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Target Cuts Prices on Essentials Like Milk as Consumer Caution Continues

Target Cuts Prices on Essentials as Consumer Caution Continues

Target is reducing prices on essentials like milk and produce amid continued consumer caution.

The retailer plans to lower prices on roughly 5,000 “frequently shopped items,” including milk, meat, bread, produce, peanut butter, coffee, diapers, paper towels and pet food, according to a Monday (May 20) press release.

“We know consumers are feeling pressured to make the most of their budget, and Target is here to help them save more,” Rick Gomez, Target’s executive vice president and chief food, essentials and beauty officer, said in the release. “Our teams work hard to deliver great value every day, and these new lower prices across thousands of items will add up to additional big savings for the millions of consumers that shop Target each week for their everyday needs.”

These markdowns come within days of news that consumer prices are up while retail sales are flat, trends that indicate that shoppers are either buying less or perhaps trading down.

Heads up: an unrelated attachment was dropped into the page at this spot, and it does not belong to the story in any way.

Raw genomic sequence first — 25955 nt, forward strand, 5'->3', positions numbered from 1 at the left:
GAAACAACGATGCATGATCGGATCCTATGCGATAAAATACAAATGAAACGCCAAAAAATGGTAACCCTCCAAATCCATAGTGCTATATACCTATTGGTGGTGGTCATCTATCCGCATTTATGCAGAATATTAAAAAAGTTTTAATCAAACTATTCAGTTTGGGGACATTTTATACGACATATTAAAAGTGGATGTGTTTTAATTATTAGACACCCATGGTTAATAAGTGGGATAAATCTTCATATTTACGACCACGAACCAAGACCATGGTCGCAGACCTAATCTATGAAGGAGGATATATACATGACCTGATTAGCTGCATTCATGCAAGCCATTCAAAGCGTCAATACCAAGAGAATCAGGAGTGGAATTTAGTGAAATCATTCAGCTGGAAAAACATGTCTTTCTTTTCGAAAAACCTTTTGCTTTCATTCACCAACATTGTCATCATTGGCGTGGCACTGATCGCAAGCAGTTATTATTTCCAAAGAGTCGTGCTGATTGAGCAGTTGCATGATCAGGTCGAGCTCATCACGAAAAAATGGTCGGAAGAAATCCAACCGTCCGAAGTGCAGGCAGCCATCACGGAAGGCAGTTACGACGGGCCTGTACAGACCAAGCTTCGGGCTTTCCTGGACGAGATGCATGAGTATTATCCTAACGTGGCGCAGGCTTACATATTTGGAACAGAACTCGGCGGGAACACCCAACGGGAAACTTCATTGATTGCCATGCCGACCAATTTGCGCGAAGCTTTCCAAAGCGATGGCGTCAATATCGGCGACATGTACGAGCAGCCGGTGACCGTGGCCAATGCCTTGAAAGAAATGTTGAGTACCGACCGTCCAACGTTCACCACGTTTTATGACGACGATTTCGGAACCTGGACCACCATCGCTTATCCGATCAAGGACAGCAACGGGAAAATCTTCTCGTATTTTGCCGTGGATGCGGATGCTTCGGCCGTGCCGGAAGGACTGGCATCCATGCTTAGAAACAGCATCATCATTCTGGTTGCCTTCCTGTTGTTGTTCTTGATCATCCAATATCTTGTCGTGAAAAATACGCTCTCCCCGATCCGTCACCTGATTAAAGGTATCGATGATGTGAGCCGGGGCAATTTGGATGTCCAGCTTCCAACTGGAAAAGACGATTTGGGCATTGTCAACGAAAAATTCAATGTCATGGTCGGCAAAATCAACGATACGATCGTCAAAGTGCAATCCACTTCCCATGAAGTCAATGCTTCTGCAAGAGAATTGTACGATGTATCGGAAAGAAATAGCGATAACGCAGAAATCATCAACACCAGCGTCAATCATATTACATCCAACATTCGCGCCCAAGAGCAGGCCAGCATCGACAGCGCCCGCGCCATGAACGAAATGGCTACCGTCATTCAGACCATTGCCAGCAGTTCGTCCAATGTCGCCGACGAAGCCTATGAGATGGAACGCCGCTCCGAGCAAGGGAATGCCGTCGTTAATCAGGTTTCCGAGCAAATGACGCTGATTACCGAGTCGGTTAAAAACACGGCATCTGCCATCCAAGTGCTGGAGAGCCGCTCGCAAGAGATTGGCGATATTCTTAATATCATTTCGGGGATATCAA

“Those shifts would dovetail with the PYMNTS Intelligence data that showed that coming into the first few months of 2024, consumers were opting for private-label brands, and more than two-thirds of paycheck-to-paycheck consumers who [said they were] already challenged paying their bills found themselves making tradeoffs between ‘essential’ items and those they deemed ‘nice-to-have,’” PYMNTS reported.

The data showed the impact inflation has had in many of the most essential categories. For example, housing is almost 24% more expensive than it was just before COVID-19 hit, while groceries cost 27% more than they did before the pandemic.

“That means there’s not all that much left over to afford items such as sporting equipment, apparel or entertainment, and each of those spending categories has been marked by double-digit price hikes through the same time frame,” PYMNTS wrote.

With consumers increasingly embracing private-label items, Target and rival Walmart have been expanding their offerings on that front.

For example, Christina Hennington, Target’s chief growth officer, said earlier this month that it is expanding sales of its in-house Cat & Jack children’s brand at department-store chain Hudson’s Bay Co. in Canada.

That followed February’s announcement that the retailer was reformulating 40% of the products for its Up&Up brand, which makes up about 10% of Target’s private-label stable.

In April, Walmart launched bettergoods, a “chef-inspired” food line that the company said is its largest private-brand food rollout in 20 years.

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